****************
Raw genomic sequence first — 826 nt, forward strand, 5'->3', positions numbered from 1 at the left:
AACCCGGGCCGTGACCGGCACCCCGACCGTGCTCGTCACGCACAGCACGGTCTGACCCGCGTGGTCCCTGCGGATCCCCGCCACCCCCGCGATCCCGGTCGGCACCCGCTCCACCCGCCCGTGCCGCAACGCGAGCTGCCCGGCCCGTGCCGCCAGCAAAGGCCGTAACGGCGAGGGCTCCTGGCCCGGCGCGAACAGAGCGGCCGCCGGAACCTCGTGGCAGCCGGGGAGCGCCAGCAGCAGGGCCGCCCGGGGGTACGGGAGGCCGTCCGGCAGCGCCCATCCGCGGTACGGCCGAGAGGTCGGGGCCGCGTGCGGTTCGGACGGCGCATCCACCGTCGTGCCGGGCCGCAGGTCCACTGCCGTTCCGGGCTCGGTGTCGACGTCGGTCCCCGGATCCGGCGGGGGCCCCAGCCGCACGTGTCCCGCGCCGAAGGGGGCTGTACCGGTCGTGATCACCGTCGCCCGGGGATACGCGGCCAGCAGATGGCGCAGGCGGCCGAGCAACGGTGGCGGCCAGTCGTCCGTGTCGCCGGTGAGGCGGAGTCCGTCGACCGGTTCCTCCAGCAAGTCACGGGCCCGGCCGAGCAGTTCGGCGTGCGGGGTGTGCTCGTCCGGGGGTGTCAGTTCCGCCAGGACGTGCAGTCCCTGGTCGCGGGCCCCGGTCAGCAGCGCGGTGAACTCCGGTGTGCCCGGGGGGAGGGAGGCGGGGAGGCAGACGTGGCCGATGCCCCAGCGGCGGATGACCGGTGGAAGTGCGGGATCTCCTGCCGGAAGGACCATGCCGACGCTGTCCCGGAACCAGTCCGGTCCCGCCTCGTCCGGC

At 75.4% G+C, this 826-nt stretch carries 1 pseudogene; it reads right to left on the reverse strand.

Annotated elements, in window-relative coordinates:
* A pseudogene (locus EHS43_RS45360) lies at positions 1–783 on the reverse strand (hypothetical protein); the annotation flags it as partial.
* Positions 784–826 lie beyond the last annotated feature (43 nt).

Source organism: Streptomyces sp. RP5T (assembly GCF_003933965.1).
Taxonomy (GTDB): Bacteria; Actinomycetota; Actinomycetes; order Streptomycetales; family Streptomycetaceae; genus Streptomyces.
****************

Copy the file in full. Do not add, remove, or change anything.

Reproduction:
Raw genomic sequence first — 826 nt, forward strand, 5'->3', positions numbered from 1 at the left:
AACCCGGGCCGTGACCGGCACCCCGACCGTGCTCGTCACGCACAGCACGGTCTGACCCGCGTGGTCCCTGCGGATCCCCGCCACCCCCGCGATCCCGGTCGGCACCCGCTCCACCCGCCCGTGCCGCAACGCGAGCTGCCCGGCCCGTGCCGCCAGCAAAGGCCGTAACGGCGAGGGCTCCTGGCCCGGCGCGAACAGAGCGGCCGCCGGAACCTCGTGGCAGCCGGGGAGCGCCAGCAGCAGGGCCGCCCGGGGGTACGGGAGGCCGTCCGGCAGCGCCCATCCGCGGTACGGCCGAGAGGTCGGGGCCGCGTGCGGTTCGGACGGCGCATCCACCGTCGTGCCGGGCCGCAGGTCCACTGCCGTTCCGGGCTCGGTGTCGACGTCGGTCCCCGGATCCGGCGGGGGCCCCAGCCGCACGTGTCCCGCGCCGAAGGGGGCTGTACCGGTCGTGATCACCGTCGCCCGGGGATACGCGGCCAGCAGATGGCGCAGGCGGCCGAGCAACGGTGGCGGCCAGTCGTCCGTGTCGCCGGTGAGGCGGAGTCCGTCGACCGGTTCCTCCAGCAAGTCACGGGCCCGGCCGAGCAGTTCGGCGTGCGGGGTGTGCTCGTCCGGGGGTGTCAGTTCCGCCAGGACGTGCAGTCCCTGGTCGCGGGCCCCGGTCAGCAGCGCGGTGAACTCCGGTGTGCCCGGGGGGAGGGAGGCGGGGAGGCAGACGTGGCCGATGCCCCAGCGGCGGATGACCGGTGGAAGTGCGGGATCTCCTGCCGGAAGGACCATGCCGACGCTGTCCCGGAACCAGTCCGGTCCCGCCTCGTCCGGC

At 75.4% G+C, this 826-nt stretch carries 1 pseudogene; it reads right to left on the reverse strand.

Annotated elements, in window-relative coordinates:
* A pseudogene (locus EHS43_RS45360) lies at positions 1–783 on the reverse strand (hypothetical protein); the annotation flags it as partial.
* Positions 784–826 lie beyond the last annotated feature (43 nt).

Source organism: Streptomyces sp. RP5T (assembly GCF_003933965.1).
Taxonomy (GTDB): Bacteria; Actinomycetota; Actinomycetes; order Streptomycetales; family Streptomycetaceae; genus Streptomyces.